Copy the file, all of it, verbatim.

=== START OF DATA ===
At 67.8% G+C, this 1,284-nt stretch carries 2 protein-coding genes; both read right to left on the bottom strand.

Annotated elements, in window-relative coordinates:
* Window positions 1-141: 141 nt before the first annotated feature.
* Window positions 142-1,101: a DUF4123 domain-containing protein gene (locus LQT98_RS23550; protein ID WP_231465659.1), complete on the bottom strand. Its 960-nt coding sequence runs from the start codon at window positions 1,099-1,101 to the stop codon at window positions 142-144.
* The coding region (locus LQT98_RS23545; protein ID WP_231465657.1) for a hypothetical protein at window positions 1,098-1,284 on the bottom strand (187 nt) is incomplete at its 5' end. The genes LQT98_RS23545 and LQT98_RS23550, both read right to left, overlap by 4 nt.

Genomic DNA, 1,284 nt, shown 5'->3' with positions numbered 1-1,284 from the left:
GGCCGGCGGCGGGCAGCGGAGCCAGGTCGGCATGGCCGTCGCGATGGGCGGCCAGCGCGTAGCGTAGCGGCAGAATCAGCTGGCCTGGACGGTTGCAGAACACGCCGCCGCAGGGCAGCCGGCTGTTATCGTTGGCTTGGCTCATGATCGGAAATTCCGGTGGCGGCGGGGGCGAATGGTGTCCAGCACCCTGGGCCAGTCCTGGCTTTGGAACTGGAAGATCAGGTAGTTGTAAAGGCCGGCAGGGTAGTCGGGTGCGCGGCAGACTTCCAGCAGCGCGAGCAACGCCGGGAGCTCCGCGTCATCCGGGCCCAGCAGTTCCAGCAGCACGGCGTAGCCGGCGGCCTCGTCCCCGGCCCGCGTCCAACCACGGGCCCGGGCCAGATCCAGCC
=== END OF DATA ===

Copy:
At 67.8% G+C, this 1,284-nt stretch carries 2 protein-coding genes; both read right to left on the bottom strand.

Annotated elements, in window-relative coordinates:
* Window positions 1-141: 141 nt before the first annotated feature.
* Window positions 142-1,101: a DUF4123 domain-containing protein gene (locus LQT98_RS23550; protein ID WP_231465659.1), complete on the bottom strand. Its 960-nt coding sequence runs from the start codon at window positions 1,099-1,101 to the stop codon at window positions 142-144.
* The coding region (locus LQT98_RS23545; protein ID WP_231465657.1) for a hypothetical protein at window positions 1,098-1,284 on the bottom strand (187 nt) is incomplete at its 5' end. The genes LQT98_RS23545 and LQT98_RS23550, both read right to left, overlap by 4 nt.

Genomic DNA, 1,284 nt, shown 5'->3' with positions numbered 1-1,284 from the left:
GGCCGGCGGCGGGCAGCGGAGCCAGGTCGGCATGGCCGTCGCGATGGGCGGCCAGCGCGTAGCGTAGCGGCAGAATCAGCTGGCCTGGACGGTTGCAGAACACGCCGCCGCAGGGCAGCCGGCTGTTATCGTTGGCTTGGCTCATGATCGGAAATTCCGGTGGCGGCGGGGGCGAATGGTGTCCAGCACCCTGGGCCAGTCCTGGCTTTGGAACTGGAAGATCAGGTAGTTGTAAAGGCCGGCAGGGTAGTCGGGTGCGCGGCAGACTTCCAGCAGCGCGAGCAACGCCGGGAGCTCCGCGTCATCCGGGCCCAGCAGTTCCAGCAGCACGGCGTAGCCGGCGGCCTCGTCCCCGGCCCGCGTCCAACCACGGGCCCGGGCCAGATCCAGCC